We need to wake up as a people of Kenya and fight for the soul of the country. We need to return to what is right and valuable.
We need to accept the fact that education is not only important but that it is what helps us move forward as a civilized people and that we need to create a country and a society where everyone has the opportunity to further their education and be able to compete fairly on the table of competence.
In the realm of wealth, the list of our country’s wealthiest individuals unfolds a captivating narrative—a narrative that delves into the very fabric of our economic structure.
We are residing in a world where brilliance begets affluence, or does the echelon of wealth echo the intricate dance of connections?
If the crème de la crème of our nation’s wealth often boasts ties more than intelligence, we find ourselves in a connection-based society, and herein lies the problem that Kenya is facing and the current leadership doesn’t belong to find solutions rather, they have made the situation worse with their transactional mode of democracy.
This is the realm where alliances, relationships, and proximity to power hold the keys to financial prosperity. A quote by Vusi Thembekwayo echoes in the corridors of truth, emphasizing that in regions like Africa, Asia, and Latin America, connections often outshine competence. This has led to a belief amongst the youth in Kenya that connections are far more important than education and this has cast a dark and worrisome cloud over the importance of education, which in essence is meant to be the great equalizer of all men and women.
In such landscapes, the repercussions are profound. Top talents, driven by meritocracy, bid farewell, seeking refuge in societies that honor competence. The wealthy, mindful of the volatile nature of connections, externalize their investments, safeguarding against unforeseen shifts in power dynamics.
This is why our president is now being called and labeled a slave trader because he has been pushing for the best of our minds to go and work in other countries in very demeaning and repugnant positions. Instead of making home better, the President and his people are busy passing and enforcing policies that are evil, retrogressive, repugnant, reprehensible, and above all, have all the undertones of slavery all over.
Contrastingly, countries where their economic zenith is sculpted by entrepreneurs who rise from the soil of ground-up ventures, reside in a competence-driven utopia. Countries like India and, the USA are perfect examples of such societies that value competence. Here, free markets unfurl their wings, propelling the diligent forward with the promise that effort matches reward. It’s a system where competence reigns supreme. This is what we constantly talk about yet when it comes to electing the right leadership, that’s where we draw the line.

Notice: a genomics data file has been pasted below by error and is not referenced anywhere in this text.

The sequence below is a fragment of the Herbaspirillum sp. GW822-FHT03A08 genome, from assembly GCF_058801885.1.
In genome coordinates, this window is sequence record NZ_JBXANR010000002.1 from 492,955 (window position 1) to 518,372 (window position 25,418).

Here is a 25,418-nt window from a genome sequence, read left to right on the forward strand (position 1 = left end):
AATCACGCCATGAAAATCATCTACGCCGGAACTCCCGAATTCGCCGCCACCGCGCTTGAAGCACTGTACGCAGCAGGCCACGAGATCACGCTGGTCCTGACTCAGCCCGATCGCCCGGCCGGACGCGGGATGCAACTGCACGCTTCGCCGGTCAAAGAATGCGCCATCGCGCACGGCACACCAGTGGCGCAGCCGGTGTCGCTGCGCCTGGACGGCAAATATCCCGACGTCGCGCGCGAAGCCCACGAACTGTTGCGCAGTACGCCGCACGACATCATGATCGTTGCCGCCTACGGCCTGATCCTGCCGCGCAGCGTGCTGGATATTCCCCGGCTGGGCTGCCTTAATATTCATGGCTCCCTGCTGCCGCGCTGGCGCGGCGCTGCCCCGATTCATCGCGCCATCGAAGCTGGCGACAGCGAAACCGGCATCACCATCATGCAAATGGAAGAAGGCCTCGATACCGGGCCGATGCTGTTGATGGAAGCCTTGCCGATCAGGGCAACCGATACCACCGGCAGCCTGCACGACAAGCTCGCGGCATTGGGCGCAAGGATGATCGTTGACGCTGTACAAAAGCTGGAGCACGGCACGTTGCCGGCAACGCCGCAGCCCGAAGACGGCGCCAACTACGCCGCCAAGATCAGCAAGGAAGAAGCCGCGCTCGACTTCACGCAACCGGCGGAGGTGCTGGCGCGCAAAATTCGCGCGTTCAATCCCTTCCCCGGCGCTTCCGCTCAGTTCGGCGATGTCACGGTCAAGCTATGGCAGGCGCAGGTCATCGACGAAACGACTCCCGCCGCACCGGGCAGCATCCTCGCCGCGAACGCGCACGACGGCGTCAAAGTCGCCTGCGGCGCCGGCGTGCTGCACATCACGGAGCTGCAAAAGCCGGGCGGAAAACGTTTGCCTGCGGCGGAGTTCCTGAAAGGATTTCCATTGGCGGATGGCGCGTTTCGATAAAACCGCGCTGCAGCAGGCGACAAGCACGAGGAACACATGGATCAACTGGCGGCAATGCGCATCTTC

In such havens, top talents are beacons of foresight, shaping their future trajectories based on personal competence and ability. The affluent, rather than fleeing uncertainty, become pillars of societal growth. They channel their wealth through angel investments, spearhead enterprise building, and allure foreign direct investments, cultivating an ecosystem that thrives on competence. This is what Kenya and the rest of Africa need and desire yet it is the most elusive thing ever.
Now, pause and reflect. Where does our nation stand in this dichotomy? Does it echo the symphony of competence, or is it a melody of connections? We need to delve into the narrative, observe the interplay of wealth, and ponder the implications for the future. The leadership that we have elected between 2013-2027 has in the shortest span destroyed all the right positive attributes of our beloved country Kenya. The saddest thing is that we seem resigned to fate about all this negativity.
We need to wake up as a people of Kenya and fight for the soul of the country. We need to return to what is right and valuable. We need to accept the fact that education is not only important but that it is what helps us move forward as a civilized people and that we need to create a country and a society where everyone has the opportunity to further their education and be able to compete fairly on the table of competence.